Ignoring the excitement and the thrill (also the stress and anxiety) that trading can bring, trading is your job – you are a trader. Part of anyone’s job is to look at the work they are doing and see what they are doing well and what they need to improve on. Yes it can be the boring laborious bit but it has such importance to you. Both from a strategic and psychological perspective.
I recommend you put aside time every day or at least two to three times a week to have a look at your trades, both good and bad.
In order to progress and develop you need to examine what happened in each trade and how it fits with your strategy. It will give you a picture of your trading behaviour and help you identify problem areas and times to avoid trading.
Although I recommend reviewing your trades several times a week, that does all depend on how often you trade. If you only take five trades a month then you can adjust the review process to suit. Consider what it is that you want to look at when reviewing your trades.
You’ll want a headline of your overall profit/loss for that month. It would be excellent if you could compare it to the same time last month and the same time of year the previous years – you can start to identify patterns. Look at how many trades you are losing compared to how many you are making a profit in. Also, how are you managing losing trades? Are you losing ALOT of money each time or are you making small losses? As you examine losing trades, consider coding them in someway so that you can start to analyse the reasons you lost that trade. Was it a technical error on your part? Did you exit too soon? Was it just a case of chance or did you enter a trade that didn’t follow your plan?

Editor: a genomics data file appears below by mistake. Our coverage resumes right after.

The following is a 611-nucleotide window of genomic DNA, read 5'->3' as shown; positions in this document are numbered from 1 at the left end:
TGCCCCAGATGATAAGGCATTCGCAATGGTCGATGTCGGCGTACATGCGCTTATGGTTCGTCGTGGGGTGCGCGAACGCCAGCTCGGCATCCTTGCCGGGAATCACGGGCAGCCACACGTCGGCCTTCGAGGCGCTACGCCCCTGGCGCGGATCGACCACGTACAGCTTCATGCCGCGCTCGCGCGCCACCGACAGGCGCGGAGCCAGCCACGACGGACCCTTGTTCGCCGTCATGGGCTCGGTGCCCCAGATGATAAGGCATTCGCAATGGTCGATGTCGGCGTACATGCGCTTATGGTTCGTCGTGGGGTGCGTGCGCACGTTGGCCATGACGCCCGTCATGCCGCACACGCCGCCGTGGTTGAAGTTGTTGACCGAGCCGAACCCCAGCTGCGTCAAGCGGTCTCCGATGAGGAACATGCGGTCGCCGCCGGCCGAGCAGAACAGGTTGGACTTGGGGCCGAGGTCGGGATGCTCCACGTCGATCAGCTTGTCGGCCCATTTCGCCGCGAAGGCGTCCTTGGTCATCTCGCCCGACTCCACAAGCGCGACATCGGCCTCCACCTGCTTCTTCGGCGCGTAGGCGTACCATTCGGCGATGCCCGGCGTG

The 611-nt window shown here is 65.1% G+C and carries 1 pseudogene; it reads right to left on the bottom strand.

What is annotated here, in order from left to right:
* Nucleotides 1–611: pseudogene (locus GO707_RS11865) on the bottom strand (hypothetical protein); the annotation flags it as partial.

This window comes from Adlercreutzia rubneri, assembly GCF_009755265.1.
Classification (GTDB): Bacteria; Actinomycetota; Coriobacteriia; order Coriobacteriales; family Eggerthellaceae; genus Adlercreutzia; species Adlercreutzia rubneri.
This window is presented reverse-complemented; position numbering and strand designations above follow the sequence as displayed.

This will help you understand your losing trades and your behaviours. Perhaps you can see that trades taken at a certain time of day or a certain month of the year are always losing trades. What can you do about it?
After this, go on to look at how your results match your goals and expectations. Did you have a goal in mind? Perhaps you aim for your account to grow 1% a month. If you had no goal, why not try setting yourself a target? It needs to be realistic and achievable.
Don’t forget to look at your winning trades. Were they on plan? How did you feel afterwards? How can you emulate that? Allowing yourself to recognise how well you traded will boost your confidence and increase your motivation to stay on track with your trading strategy and methods.
If you notice one method isn’t working for you, consider trialling another method.
To increasing your profits,
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